The plot basics are this, in Papua, New Guinea there is a chemical spill at the Hope Centre that turns the staff into flesh eating zombies. A 4 man hit squad is sent in led by Mike London (Jose Gras) to contain the problem. They encounter a TV news crew led by celebrity reporter Lea (Newton) and she is investigating what has happened. Soon, it becomes clear that the entire country is overrun with zombies and Lea and the hit squad need to find a way to contain the situation before the human race is eradicated by the ravenous flesh eaters. But will they be able to adapt and survive or will they become tomorrow's lunch.
This is a laughably bad film. The direction by Mattei is pitiful, there is no flow to the scenes of the film. It goes from nature stock footage too films of zombies running amok. This would be bad in any case, but it just makes the viewer scratch his head and wonder what the hell is going on. The zombie attack scenes are one of the better choreographed things in the film and when zombies attack it becomes a really fun film to watch. The script is paper thin. It tries to make some point about 3rd world famine, but the story is so bad that you hardly even notice. There is not much characterization, you just go from scene to scene putting the characters in more outlandish situations as the film progresses. The most idiotic thing is when one of the soldiers decides to pick up a cane and don a top hat and do his own rendition of "Singing in the Rain" while zombies are attacking. The cast is laughably bad as well. Newton as Lea is basically just there for eye candy and it shows. Gras as London is paper thin too, but it works for the film. The SFX and effects are quite cheesy but fun. I really loved the climax of the film with the face demolishing, I still get a thrill every time I see that. Finally, the score lifted right out of Dawn of the Dead is ludicrously funny to witness in this film. With music as superior as that you would think it would ante up the quality of the film, but it just makes the film that much worse. This is a pitifully bad zombie film, but if you are in the right frame of mind it can be a very enlightening experience.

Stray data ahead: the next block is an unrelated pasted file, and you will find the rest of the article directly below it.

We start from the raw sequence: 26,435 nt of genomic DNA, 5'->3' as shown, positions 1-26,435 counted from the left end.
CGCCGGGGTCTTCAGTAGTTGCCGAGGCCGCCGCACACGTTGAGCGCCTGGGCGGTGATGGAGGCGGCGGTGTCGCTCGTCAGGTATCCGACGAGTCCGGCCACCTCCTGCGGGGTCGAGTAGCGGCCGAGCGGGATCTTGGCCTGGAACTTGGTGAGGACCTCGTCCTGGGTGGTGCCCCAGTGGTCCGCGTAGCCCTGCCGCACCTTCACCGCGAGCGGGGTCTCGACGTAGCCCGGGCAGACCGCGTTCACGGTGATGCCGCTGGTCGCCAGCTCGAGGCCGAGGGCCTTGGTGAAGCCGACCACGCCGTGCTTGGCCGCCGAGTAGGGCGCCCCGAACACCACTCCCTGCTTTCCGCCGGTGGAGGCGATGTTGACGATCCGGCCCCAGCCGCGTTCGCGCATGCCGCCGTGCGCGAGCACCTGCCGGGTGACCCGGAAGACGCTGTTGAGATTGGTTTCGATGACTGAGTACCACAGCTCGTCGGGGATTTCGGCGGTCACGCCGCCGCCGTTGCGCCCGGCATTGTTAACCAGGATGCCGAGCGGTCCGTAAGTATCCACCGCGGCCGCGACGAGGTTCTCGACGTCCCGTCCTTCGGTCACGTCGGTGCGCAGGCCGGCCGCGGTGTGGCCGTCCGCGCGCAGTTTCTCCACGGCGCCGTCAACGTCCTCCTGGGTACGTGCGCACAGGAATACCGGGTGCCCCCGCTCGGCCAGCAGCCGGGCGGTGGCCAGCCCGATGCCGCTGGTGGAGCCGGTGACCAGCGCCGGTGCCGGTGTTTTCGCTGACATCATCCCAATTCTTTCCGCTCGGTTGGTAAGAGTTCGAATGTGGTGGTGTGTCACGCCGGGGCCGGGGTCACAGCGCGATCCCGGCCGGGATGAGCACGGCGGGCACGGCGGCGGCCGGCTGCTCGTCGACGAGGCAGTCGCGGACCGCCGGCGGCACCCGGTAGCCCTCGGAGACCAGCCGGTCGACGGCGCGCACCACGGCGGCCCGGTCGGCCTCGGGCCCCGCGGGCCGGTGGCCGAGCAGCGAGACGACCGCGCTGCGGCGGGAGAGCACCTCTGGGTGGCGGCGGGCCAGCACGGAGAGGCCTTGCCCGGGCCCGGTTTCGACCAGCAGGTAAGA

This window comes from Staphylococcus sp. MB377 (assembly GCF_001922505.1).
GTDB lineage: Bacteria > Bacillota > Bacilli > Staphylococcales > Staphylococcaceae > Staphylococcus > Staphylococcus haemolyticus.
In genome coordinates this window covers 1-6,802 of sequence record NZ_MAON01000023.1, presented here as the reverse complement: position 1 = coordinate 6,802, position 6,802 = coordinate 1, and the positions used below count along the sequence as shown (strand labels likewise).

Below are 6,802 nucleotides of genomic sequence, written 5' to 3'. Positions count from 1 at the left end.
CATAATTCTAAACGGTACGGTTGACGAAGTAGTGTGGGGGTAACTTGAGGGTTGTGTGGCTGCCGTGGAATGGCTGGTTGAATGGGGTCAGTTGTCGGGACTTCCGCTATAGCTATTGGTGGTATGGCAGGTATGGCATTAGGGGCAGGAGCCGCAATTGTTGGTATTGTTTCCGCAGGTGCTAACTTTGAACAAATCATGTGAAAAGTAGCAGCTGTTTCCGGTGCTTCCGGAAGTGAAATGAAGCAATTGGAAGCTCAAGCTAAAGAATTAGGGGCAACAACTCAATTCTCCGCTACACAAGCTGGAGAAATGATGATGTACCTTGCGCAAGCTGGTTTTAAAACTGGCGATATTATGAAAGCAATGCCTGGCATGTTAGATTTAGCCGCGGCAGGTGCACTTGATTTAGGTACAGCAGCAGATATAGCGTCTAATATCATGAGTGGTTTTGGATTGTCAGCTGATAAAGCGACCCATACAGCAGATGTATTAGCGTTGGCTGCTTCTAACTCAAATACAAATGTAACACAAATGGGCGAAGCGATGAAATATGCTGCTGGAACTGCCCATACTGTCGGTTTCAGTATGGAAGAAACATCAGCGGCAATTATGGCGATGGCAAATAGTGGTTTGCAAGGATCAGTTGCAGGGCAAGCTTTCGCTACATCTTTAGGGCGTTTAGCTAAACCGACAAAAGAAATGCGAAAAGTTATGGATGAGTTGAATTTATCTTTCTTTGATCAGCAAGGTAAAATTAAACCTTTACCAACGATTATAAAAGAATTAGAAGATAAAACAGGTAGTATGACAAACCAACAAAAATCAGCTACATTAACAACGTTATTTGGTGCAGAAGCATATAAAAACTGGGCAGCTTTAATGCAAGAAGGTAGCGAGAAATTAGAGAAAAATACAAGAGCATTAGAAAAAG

This one gets 4 out of 5

Thursday, March 11, 2010

The Final Destination




The Final Destination 2009
Director: David R. Ellis
Writer: Eric Bress